On the road to every cellular gene product, including Yersinia's multi-purpose weapon LcrF, the first step is the polymerization of a strand of mRNA, the molecular template and mobile transcript of a gene that the cell's protein synthesizing machinery can attach to. In the case of LcrF, however, if the strict temperature requirement of 37 degrees Celsius is not met, the mRNA template folds on itself and becomes tangled up, thus becoming useless and inaccessible for protein production. The consequence being that the bacterium's disease-triggering program remains switched off.
"We managed to interfere with LcrF's thermosensory control mechanism on two levels at once," explains Böhme. "First, we artificially increased the amount of YmoA, thus inhibiting expression of the gene coding for LcrF." This alone, however, proved not nearly enough to inactivate the whole pathogen as the researchers still detected some level of LcrF activity that they were able to trace back to previously assembled LcrF mRNA molecules still present in the bacterial cell. Computer simulation of the mRNA molecules documented the existence of certain regions within its structure that are important for molecular folding and unfolding. "We next switched out individual building blocks within the LcrF template, so that the molecule was now incapable of unfolding and thus remained in a state of inactivation even at the proper temperature setting of 37 degrees. This successfully interfered with the bacterium's ability to start up its anti-immune program, thus giving the immune system a chance to eradicate it," explains Steinmann.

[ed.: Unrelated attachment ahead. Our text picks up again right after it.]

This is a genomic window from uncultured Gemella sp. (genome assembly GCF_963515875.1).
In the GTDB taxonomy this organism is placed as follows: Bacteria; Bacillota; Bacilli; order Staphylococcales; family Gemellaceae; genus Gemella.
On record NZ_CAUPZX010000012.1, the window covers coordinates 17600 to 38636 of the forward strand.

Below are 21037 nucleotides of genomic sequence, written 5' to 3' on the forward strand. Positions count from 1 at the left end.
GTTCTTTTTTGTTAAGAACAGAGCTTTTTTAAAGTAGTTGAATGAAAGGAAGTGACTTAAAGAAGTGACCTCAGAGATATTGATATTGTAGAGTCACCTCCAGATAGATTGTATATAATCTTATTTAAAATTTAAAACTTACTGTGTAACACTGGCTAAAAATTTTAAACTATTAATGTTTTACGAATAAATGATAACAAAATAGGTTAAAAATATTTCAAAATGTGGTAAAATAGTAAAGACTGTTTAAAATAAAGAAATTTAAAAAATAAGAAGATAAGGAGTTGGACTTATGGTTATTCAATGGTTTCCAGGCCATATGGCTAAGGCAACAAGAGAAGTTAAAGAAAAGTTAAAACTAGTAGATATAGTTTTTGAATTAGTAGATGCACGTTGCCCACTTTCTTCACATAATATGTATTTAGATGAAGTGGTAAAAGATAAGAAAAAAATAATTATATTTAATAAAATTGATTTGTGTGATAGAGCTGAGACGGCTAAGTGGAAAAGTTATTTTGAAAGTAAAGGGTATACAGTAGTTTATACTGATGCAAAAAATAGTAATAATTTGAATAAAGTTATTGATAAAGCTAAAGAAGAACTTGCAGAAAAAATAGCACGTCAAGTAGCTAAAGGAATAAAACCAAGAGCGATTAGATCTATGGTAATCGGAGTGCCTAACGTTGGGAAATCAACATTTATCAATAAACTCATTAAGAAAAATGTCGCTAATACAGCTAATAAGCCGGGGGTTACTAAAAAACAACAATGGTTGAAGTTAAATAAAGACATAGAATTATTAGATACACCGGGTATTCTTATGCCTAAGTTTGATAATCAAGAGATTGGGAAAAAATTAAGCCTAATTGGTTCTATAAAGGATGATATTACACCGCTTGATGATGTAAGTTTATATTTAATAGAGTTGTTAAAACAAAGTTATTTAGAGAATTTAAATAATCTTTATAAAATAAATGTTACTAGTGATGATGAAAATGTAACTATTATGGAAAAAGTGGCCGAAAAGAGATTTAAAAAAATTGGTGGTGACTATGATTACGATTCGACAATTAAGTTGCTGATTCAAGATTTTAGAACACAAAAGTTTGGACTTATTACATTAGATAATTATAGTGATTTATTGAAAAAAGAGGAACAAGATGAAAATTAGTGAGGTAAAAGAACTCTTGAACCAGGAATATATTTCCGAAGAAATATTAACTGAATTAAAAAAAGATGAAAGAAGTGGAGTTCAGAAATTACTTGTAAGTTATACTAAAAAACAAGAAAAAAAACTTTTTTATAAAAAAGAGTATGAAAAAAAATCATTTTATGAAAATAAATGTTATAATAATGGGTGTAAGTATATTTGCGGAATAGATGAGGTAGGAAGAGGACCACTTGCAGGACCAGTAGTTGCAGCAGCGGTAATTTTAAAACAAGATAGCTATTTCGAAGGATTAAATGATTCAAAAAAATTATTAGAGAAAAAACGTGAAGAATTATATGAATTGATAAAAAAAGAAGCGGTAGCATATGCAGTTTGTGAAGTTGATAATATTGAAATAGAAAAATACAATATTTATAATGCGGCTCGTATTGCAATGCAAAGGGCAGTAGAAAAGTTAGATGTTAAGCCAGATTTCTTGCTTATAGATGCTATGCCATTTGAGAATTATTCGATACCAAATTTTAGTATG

Prior to this research, molecular thermometers have only been described in the context of a cell's adjustment to heat stress, but not as the control mechanism behind important pathogenic genes, where they are a new discovery. "This opens up a whole new approach to fighting infections," explains Professor Petra Dersch, head of Molecular Infection Biology at HZI. "A molecule that can hold strands of LcrF mRNA together like a molecular clothespin of sorts, preventing it from unfolding and becoming active, would basically inactivate Yersinia and surrender it to the immune system. In addition, such a molecule, because it specifically targets pathogenic Yersinia, would also be an effective weapon in our fight against the Bubonic plague."
A common dilemma in the ongoing fight against infectious diseases is the constant and rapid genetic mutation of many pathogens. This explains why researchers today are always on the lookout for universal weak spots – properties or mechanisms that are central and indispensible to the pathogen's ability to cause disease in the host. "Our goal is to take out pathogens without eliminating useful bacteria in the same sweep, a common problem with current antibiotics." According to Dersch, "molecular thermometers in charge of a pathogenic bacterium's degree of virulence represent ideal targets."
Böhme K, Steinmann R, Kortmann J, Seekircher S, Heroven AK, Berger E, Pisano F, Thiermann T, Wolf-Watz H, Narberhaus F, and Dersch P (2012): Concerted actions of a thermo-labile regulator and a unique intergenic RNA thermosensor control Yersinia virulence. PLoS Pathogens, February 2012, Volume 8, Issue 2, e1002518.